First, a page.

video

Anyhow, some more exciting news. A few days later, a mate of mine who knew I was into the RC craze very generously gave me an unwanted Christmas gift of his. A Great Planes PT-40 gas powered wooden plane with a 1.5 metre wingspan. Score!

This machine is worth quite a bit, with the price sticker on the box for the engine alone reading $580! Turns out it he payed the hobby shop to build it, but never actually flew it and just had it sitting in his garage for the last 5 years!


I took it over to a RC instructor/engine-rebuild-genius from the Roskill Modelers Club who got it running for me, and pretty much overhauled the model. He had to adjust the idle timing, shift the C.o.G around, fix fuel tank pipes and servo throws amongst over things before it was good enough to get airbourne.

Because of it's size, speed and potential to cause damage, gas powered RC planes can only be flown at certain places with certain people. We met up a few days later at Highbrook Model Airfield and managed to take it on it's maiden flight which was awesome. The instructor took it off and landed it, but let me fly around for a while at an altitude of 200 feet or so in between. Was good fun, and similar to the process of learning to fly a real '1:1 scale' aircraft. 


I found out that the 'PT' part of the PT-40 model name stands for Perfect Trainer, and accordingly it's handling characteristics are nice and docile. When I have more spare time that coincidently occurs with light winds, I'll be back down to Highbrook for some more flights with it. It will make a perfect rig for the little keychain camera too!

My CPL flight test is also on the horizon. I was meant to have sit it mid May but bad weather has pushed it back to the end of this month, along with a long queue of other students from my school. If I actually get around to sitting and passing the test before 1st July, it will mean I won't have to spend more student loan $$$ on gaining the 10 hour terrain awareness requirement that the CAA are introducing for next month. More moaning about that if it actually comes around to effecting me!

And finally to top off this update, here's a shot of a ominous looking sky overhead Ardmore airfield I snapped whilst on the ground at the weekend. Brooding as:


15 June 2011

Cordón Caulle Volcanic Ash

The large eruption from Puyehue-Cordón Caulle volcanic complex in Chile on June 4th has been hot topic in New Zealand this week. 


Volcanic ash was erupted approximately 50,000ft up into the atmosphere, and then carried eastwards by strong 'Roaring Forties' winds. It traveled across the Southern Atlantic and Indian Ocean over both Australia and New Zealand as the spectacular graphic from the Australian Bureau of Meteorology shows above. It reached our airspace in it's heaviest concentration on Sunday.

Even though the ash particles are extremely tiny (50 microns or 2 hair widths each), they can still cause significant damage to aircraft turbine blades, nozzle guide vanes, windscreens and fuselages. British Airways Flight 9 enroute London - Auckland found this out the hard way back in 1982.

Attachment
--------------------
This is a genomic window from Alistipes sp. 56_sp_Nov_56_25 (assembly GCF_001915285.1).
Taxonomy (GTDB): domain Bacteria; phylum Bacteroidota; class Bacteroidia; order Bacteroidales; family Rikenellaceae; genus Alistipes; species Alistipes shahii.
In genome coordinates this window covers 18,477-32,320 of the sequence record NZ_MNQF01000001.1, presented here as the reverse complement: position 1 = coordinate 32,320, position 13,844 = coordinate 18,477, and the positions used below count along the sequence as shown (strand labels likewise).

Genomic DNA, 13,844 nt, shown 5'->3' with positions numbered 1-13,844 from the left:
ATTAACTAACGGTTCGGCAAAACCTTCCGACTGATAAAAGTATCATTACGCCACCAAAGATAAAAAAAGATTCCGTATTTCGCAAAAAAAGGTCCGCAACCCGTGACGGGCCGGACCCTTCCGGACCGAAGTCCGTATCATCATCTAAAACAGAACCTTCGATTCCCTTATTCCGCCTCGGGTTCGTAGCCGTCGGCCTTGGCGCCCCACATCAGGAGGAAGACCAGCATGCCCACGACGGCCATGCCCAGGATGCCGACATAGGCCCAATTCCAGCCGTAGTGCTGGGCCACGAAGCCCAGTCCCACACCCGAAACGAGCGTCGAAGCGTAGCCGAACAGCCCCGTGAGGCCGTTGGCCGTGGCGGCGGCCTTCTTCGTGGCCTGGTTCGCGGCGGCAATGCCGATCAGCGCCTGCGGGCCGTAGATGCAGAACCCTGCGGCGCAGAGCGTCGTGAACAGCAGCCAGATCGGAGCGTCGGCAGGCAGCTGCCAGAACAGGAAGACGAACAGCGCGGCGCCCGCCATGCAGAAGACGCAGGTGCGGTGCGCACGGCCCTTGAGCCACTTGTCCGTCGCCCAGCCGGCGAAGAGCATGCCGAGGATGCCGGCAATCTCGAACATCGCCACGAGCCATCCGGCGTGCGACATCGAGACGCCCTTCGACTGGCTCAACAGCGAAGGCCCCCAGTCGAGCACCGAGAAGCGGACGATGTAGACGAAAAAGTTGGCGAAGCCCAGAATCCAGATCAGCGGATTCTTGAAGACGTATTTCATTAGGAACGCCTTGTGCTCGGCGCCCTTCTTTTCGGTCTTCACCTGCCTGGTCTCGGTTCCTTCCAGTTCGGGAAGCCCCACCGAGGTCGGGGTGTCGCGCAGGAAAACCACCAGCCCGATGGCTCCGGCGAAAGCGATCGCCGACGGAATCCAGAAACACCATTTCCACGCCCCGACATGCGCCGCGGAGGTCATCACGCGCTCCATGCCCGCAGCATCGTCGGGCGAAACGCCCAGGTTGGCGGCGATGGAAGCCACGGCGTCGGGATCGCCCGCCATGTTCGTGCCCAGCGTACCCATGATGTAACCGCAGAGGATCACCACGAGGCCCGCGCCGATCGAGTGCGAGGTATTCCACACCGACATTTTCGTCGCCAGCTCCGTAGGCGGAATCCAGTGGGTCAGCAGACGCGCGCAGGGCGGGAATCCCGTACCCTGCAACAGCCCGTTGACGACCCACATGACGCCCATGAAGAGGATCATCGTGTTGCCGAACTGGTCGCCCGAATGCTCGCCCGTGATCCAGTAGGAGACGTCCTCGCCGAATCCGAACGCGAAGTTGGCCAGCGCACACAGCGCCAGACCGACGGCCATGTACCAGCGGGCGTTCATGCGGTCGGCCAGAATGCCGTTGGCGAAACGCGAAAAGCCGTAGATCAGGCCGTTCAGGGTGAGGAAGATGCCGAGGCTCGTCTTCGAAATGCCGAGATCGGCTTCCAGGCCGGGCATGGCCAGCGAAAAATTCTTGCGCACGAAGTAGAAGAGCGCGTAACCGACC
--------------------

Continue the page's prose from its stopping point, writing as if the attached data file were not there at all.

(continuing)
Qantas, Pacific Blue and Lan Chile canceled all trans Tasman operations on Sunday, and Jetstar canned all domestic, trans Tasman and even Singapore flights, still remaining grounded as of midday today. Air New Zealand reduced their domestic airspace cruising levels and outgoing international routes down to 20,000 feet but are yet to cancel any flights.

The IFIS still shows volcanic ash reported from FL150 to FL380, which can also clearly be seen on a satellite image of New Zealand provided by NASA from Monday.


I'm glad I've not got any travel plans in the near future. The ash does not effect general aviation flying of course (Although a recent flight test question was: Will the Volcanic Ash affect us today?) and I've managed to have a good few handling flights this week already. Passengers at San Carlos de Bariloche Airport in Argenina haven't been so lucky though... 

See news.com.au
More updates as/if they happen, although the forecast is for a slow disperse. See the VAAC Wellington website for more info.

14 June 2011

New Caledonia Snaps

My parents recently took a trip to New Caledonia. Below are a few aviation/aerial photos I've nicked which may be of interest to piloty people... I'm unsure of some of the locations, however picture 2 is The Amédée Lighthouse on a coral island 24km off the coast of Nouméa. Pictures 3, 4 and 5 show La Tontouta International airport (NWWW).







05 June 2011

Ardmore Open Day Pics

Today was a stunner. Unusually sunny warm weather, a lot of noisy aircraft, cold beer and hot wedges from the Aero Club cafe. I actually think I enjoyed this Ardmore open day more than the recent Classic Fighters airshow I attended!

I'd talked to the organisers and got my brothers Mini car club to display on the ground along with the static aircraft, so that saved my family $40 on entry. Got down there about 11am, had a perv at the Warbirds parked out on the apron, then sat back and enjoyed all the aerial displays.

From memory it went, Doug's MX2, Simon Gault in the Thunder Mustang, Harvard ZK-WAR solo display, Strikemaster 70 flown by Dave Brown (with an impressive loop rumored to be 4000' high). Lunch break. Andrew Hope in a long and low Miles Messenger display, pulling some pretty steep turns at what looked to be only a few hundred feet. ZK-DAK DC-3 dropped two sets of parachutists, then then 6 Harvards, a BF109, the Currawong P-40 and Doug's Spitfire performed the traditional airshow mock-attack finale. The Spitfire buzzed real low and fast over the Aeroclub at the end- definite highlight. Quite a few of the other aircraft approached the runway from behind the crowd, sneaking in low over the hangers which I don't really remember seeing before at any shows.